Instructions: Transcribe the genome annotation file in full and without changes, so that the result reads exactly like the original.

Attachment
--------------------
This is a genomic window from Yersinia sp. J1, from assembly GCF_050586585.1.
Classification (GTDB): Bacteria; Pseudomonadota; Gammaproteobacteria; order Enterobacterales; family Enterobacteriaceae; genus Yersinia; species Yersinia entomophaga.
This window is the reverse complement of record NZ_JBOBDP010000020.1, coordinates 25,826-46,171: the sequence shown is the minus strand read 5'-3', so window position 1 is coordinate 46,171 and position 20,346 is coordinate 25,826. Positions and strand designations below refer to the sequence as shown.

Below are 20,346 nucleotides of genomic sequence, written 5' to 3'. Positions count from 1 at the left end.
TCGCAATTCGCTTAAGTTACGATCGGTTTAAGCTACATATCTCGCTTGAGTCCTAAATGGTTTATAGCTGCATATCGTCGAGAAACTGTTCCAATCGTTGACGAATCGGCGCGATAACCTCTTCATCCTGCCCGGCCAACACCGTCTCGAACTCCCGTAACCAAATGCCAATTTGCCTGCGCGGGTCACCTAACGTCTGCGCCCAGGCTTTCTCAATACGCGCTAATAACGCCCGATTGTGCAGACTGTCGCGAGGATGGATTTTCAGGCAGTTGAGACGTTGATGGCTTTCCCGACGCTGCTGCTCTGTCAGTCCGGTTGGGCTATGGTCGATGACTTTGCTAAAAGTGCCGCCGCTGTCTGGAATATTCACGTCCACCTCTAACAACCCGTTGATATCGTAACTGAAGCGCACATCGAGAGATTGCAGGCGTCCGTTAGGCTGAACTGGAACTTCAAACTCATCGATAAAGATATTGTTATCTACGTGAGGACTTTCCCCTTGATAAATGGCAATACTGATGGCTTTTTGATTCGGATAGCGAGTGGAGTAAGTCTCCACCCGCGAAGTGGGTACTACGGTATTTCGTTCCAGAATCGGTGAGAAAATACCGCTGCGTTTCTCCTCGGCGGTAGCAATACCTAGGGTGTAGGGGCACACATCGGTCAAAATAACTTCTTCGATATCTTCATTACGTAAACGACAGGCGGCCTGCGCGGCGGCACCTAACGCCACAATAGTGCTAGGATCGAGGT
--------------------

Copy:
This is a genomic window from Yersinia sp. J1, from assembly GCF_050586585.1.
Classification (GTDB): Bacteria; Pseudomonadota; Gammaproteobacteria; order Enterobacterales; family Enterobacteriaceae; genus Yersinia; species Yersinia entomophaga.
This window is the reverse complement of record NZ_JBOBDP010000020.1, coordinates 25,826-46,171: the sequence shown is the minus strand read 5'-3', so window position 1 is coordinate 46,171 and position 20,346 is coordinate 25,826. Positions and strand designations below refer to the sequence as shown.

Below are 20,346 nucleotides of genomic sequence, written 5' to 3'. Positions count from 1 at the left end.
TCGCAATTCGCTTAAGTTACGATCGGTTTAAGCTACATATCTCGCTTGAGTCCTAAATGGTTTATAGCTGCATATCGTCGAGAAACTGTTCCAATCGTTGACGAATCGGCGCGATAACCTCTTCATCCTGCCCGGCCAACACCGTCTCGAACTCCCGTAACCAAATGCCAATTTGCCTGCGCGGGTCACCTAACGTCTGCGCCCAGGCTTTCTCAATACGCGCTAATAACGCCCGATTGTGCAGACTGTCGCGAGGATGGATTTTCAGGCAGTTGAGACGTTGATGGCTTTCCCGACGCTGCTGCTCTGTCAGTCCGGTTGGGCTATGGTCGATGACTTTGCTAAAAGTGCCGCCGCTGTCTGGAATATTCACGTCCACCTCTAACAACCCGTTGATATCGTAACTGAAGCGCACATCGAGAGATTGCAGGCGTCCGTTAGGCTGAACTGGAACTTCAAACTCATCGATAAAGATATTGTTATCTACGTGAGGACTTTCCCCTTGATAAATGGCAATACTGATGGCTTTTTGATTCGGATAGCGAGTGGAGTAAGTCTCCACCCGCGAAGTGGGTACTACGGTATTTCGTTCCAGAATCGGTGAGAAAATACCGCTGCGTTTCTCCTCGGCGGTAGCAATACCTAGGGTGTAGGGGCACACATCGGTCAAAATAACTTCTTCGATATCTTCATTACGTAAACGACAGGCGGCCTGCGCGGCGGCACCTAACGCCACAATAGTGCTAGGATCGAGGT